DJ Trace: For me it was just a cheeky tag for the exploding technology around us at the time. Production studios and equipment were updating at a rapid pace, especially with samplers and synths. New techniques and processes were coming into play and the sound was evolving and maturing.
That’s fair. What I do love is the fact it never got rinsed to death in the club because of its deep nature. It eventually led to liquid and soulful D&B, but this particular mid 90s style was popular at nights like Speed but generally it was preserved from over-caning because of its depths. What are your thoughts on this?
DJ Trace: At the start it was slightly limited as jungle was still going strong and it wasn’t to everyone’s tastes and didn’t seem to work everywhere. Swerve and Progression Sessions flew the flag for deep nights. Eventually the turning point was Metalheadz at the Blue Note which changed everything. It inspired me to write a slew of tunes with Nico, Ed Rush and Fierce for No U Turn and led us into the techstep era.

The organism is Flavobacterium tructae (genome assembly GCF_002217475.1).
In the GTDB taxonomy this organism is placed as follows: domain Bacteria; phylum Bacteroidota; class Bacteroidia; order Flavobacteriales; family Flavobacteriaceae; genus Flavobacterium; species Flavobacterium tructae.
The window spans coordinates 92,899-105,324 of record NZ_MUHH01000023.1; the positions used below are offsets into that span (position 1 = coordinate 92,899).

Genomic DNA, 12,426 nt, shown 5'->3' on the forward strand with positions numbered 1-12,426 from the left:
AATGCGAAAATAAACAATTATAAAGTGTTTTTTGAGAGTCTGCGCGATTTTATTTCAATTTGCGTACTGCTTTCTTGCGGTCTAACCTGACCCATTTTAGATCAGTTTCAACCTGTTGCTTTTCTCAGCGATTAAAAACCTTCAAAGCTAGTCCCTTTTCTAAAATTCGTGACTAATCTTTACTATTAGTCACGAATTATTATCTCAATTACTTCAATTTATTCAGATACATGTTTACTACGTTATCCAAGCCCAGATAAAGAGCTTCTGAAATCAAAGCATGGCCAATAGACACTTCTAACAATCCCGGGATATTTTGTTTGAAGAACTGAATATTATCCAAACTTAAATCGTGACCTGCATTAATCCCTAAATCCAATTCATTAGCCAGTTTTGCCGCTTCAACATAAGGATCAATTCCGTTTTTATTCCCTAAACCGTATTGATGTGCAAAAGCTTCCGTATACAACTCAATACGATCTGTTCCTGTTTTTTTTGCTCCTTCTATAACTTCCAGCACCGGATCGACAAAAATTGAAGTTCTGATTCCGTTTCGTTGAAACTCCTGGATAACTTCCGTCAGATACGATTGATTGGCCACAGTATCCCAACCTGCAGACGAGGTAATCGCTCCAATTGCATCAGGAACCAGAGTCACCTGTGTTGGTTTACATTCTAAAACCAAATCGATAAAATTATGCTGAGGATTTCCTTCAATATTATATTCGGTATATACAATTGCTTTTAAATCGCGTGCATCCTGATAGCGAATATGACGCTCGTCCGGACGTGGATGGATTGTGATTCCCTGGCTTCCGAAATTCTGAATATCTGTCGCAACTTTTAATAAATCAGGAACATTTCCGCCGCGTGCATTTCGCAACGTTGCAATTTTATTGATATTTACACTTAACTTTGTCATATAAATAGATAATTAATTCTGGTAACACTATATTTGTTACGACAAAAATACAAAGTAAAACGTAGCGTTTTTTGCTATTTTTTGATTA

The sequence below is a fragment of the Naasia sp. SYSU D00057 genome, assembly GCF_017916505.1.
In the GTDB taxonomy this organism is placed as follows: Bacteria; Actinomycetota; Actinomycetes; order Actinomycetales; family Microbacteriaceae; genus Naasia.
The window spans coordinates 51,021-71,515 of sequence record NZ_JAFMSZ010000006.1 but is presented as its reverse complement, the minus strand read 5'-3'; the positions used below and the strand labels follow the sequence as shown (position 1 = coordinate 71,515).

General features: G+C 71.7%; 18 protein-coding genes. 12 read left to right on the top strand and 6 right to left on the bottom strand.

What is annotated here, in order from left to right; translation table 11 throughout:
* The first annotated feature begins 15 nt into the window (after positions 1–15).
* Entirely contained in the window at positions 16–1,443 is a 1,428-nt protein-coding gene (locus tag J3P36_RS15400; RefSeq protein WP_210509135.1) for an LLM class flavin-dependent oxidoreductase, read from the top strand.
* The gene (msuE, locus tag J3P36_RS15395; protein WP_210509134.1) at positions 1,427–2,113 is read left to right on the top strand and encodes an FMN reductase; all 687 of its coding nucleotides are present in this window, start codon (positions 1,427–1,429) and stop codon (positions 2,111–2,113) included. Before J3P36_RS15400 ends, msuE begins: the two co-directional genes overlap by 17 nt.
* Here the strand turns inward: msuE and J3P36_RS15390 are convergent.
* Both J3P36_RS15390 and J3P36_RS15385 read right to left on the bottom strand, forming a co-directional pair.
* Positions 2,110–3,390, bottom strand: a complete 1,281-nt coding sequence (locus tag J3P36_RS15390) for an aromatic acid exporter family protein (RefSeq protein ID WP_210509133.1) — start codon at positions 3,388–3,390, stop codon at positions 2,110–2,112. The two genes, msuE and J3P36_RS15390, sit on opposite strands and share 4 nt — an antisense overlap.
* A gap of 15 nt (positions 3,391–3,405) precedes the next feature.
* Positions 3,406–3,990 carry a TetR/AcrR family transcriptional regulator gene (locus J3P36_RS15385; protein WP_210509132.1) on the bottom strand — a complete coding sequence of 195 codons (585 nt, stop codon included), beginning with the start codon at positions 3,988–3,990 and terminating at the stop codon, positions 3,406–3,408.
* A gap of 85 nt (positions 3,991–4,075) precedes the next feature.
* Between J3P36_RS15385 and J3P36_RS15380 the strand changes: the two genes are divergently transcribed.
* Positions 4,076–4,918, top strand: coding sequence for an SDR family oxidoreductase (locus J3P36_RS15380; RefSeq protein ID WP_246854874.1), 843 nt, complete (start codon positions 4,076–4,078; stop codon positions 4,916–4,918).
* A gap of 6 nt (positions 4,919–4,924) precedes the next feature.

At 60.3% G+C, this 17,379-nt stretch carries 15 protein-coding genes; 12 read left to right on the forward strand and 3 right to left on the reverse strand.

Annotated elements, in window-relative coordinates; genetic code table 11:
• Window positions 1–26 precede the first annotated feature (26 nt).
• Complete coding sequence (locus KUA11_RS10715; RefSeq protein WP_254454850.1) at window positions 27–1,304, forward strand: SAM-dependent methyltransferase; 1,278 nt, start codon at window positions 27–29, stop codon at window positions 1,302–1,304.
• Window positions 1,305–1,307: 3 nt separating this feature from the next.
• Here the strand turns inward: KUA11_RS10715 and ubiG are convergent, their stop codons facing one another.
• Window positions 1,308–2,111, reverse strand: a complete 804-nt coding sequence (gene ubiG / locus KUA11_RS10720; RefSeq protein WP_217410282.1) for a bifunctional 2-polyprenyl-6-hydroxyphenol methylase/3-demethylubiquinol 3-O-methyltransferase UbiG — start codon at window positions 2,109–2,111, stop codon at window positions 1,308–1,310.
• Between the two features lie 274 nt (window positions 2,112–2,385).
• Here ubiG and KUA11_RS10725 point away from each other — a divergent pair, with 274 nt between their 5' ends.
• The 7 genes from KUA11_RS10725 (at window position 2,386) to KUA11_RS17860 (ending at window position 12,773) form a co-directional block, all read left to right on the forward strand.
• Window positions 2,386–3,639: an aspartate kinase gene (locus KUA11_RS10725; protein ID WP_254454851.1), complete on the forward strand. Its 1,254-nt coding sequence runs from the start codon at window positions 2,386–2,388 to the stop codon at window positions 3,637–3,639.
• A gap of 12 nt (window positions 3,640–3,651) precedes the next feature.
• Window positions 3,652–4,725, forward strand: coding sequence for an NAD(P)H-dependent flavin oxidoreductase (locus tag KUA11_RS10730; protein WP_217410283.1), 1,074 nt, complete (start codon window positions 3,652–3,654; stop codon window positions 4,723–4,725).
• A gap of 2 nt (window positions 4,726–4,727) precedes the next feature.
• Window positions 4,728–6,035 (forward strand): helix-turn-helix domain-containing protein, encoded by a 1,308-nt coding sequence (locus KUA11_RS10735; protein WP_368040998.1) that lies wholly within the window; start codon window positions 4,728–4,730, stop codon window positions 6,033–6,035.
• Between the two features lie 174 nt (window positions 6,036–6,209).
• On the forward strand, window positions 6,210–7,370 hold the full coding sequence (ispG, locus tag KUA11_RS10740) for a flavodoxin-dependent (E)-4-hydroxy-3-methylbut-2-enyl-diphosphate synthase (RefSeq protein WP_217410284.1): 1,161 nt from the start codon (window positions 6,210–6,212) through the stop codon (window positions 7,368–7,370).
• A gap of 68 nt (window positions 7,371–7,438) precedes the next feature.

Kid Drama: I think Good Looking Records had a bit of a stranglehold over the whole movement, but I remember “intelligence” being a universal sound that the world understood. Those nights that did play the style were always packed and great vibes.
Kid Drama: I’d been sitting on a lot of ideas and sketches for a while, I was originally going to write a throwback album for my solo Headz LP but scrapped it, so had a folder full of 160 beats and sketches and really wanted to do some 160 but didn’t feel it was right for my debut Kid Drama album.
I put an idea to Duncan about revisiting the more atmospheric sound of the 90s and he was game to switch it up from the darkness for a while, reset the palette. The whole process took a good two years as I had to engineer, and also had my own solo album and a load of other stuﬀ on the burn at the same time. There were a lot of 10hr a day sessions where I just got into the zone and got on with it.
DJ Trace: It started in 2020 when the pandemic was just getting into full swing. We were bouncing sketches to each other via the internet. After making Innersense we had a clear vision for the project and the other tunes came together organically, before we knew it we had more than 10 tunes.
You’ve got Skream on it. That’s pretty dope. How did that come about?